You’re ready for a canine companion and your Facebook feed is full of pictures of adorable pooches that need loving homes. But hold on! Don’t let your heart overrule your head. Taking in a rescue dog can be hugely rewarding but it can also end in tears. Ask yourself the following questions before you make a commitment.
Is This Your First Dog?
Caring for a dog for the first time brings its own challenges and you’ll have a lot to learn, so a rescue dog might not be the best choice for you right now. Every rescue dog will have issues - many have suffered abuse and neglect, while others will keenly miss their previous family. The time and patience needed to work through those problems with your pet could be more than you bargained for.
Are You Capable of Training an Older Dog?
Teaching a puppy to behave is much easier than retraining an older dog. If your rescue dog has obedience or anxiety issues, you’ll have to eradicate the unwanted behavior before you can hope to make any headway with his training.
Are Health Problems Likely to Be an issue?
Before your visit to the rescue center, do your homework and find out all you can about the dog breeds on your shortlist. Some breeds are prone to health problems and you’ll need to be prepared to meet the costs of dealing with those issues if they arise.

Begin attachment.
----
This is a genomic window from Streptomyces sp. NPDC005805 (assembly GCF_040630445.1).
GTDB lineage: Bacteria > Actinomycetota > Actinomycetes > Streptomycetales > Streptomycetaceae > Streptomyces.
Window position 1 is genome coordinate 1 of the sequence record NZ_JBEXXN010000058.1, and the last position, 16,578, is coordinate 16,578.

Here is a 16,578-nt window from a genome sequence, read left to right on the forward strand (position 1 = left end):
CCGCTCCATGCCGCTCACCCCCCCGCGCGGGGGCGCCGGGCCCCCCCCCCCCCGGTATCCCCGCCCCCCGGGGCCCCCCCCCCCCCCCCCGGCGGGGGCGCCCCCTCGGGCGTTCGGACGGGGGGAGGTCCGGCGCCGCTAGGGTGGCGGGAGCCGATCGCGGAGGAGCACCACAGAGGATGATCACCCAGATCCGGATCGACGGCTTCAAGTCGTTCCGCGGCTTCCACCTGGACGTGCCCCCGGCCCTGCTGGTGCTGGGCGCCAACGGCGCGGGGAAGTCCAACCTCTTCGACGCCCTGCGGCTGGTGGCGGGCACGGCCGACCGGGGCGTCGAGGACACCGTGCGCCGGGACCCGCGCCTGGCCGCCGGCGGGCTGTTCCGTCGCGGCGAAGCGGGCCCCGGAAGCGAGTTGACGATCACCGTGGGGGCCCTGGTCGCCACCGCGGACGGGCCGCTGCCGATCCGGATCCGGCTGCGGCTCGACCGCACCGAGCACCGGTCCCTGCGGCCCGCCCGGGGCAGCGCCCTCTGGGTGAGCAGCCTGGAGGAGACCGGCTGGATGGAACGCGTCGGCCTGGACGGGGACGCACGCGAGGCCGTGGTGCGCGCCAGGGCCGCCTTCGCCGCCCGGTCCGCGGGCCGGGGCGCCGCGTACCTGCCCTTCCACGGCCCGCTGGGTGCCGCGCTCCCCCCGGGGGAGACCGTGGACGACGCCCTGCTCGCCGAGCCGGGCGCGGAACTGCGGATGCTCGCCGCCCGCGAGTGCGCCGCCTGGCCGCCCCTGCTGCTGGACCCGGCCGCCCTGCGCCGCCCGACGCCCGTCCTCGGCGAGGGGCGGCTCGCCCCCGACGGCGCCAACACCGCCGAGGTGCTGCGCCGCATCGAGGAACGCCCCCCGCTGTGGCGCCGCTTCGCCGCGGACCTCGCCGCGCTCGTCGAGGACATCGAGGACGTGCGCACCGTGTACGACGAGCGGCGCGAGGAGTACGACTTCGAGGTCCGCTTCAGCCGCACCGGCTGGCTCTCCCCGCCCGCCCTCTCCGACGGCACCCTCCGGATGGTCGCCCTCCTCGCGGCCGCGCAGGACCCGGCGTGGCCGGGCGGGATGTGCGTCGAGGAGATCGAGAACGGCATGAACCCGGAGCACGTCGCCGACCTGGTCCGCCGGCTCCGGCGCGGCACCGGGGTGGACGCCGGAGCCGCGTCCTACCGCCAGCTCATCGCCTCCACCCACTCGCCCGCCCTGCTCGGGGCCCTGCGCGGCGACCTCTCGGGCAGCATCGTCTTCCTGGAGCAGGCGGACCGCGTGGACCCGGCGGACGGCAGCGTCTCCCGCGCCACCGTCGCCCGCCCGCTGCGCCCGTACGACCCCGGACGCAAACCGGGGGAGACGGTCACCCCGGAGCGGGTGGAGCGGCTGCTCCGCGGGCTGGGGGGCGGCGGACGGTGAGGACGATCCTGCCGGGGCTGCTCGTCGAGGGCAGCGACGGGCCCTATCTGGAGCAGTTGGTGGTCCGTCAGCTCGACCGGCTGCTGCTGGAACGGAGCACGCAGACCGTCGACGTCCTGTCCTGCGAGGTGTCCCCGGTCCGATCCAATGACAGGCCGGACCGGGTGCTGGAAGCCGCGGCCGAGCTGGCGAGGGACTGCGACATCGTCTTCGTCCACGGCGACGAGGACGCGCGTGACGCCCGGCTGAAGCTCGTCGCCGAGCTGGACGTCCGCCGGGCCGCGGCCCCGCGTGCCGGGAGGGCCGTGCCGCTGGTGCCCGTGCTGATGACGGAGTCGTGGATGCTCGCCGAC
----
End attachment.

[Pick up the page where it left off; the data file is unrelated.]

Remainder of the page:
Bulldogs can develop respiratory problems, German Shepherds can suffer from Hip Dysplasia, and Boxer’s are at higher risk for certain cancers - and those are just a few of the problems that can affect pure breeds.
If huge vet bills aren’t something you want to deal with in the future, you’ll have a better chance of finding a healthy dog if you choose a mixed breed.
Is the Dog Used to Children?
If you have a young family, it’s important to choose a dog that’s used to children. Sometimes, the rescue center will have this information, but if the dog was picked up off the street, then it’s impossible to know how safe the dog will be around kids.
Some dogs have such gentle temperaments that they’re very unlikely to snap or bite, while others, not used to quick movements, high-pitched squeals, and over-enthusiastic playtime, can react aggressively out of fear or annoyance.
Is The Timing Right?
When you bring a new pet home, you’ll have fewer problems if you can keep the dog company for the first few weeks. If on the other hand, everyone is heading straight back to work or school, then the dog will be left alone, which will hamper his ability to get to know and trust you.
If possible, arrange some vacation time and give your dog the attention he needs while he settles into his new home.
Adopting a dog from a shelter is a great thing to do, and so long as you think things through and can fully commit to your new pooch, you’ll have a faithful friend, full of gratitude for his new forever home.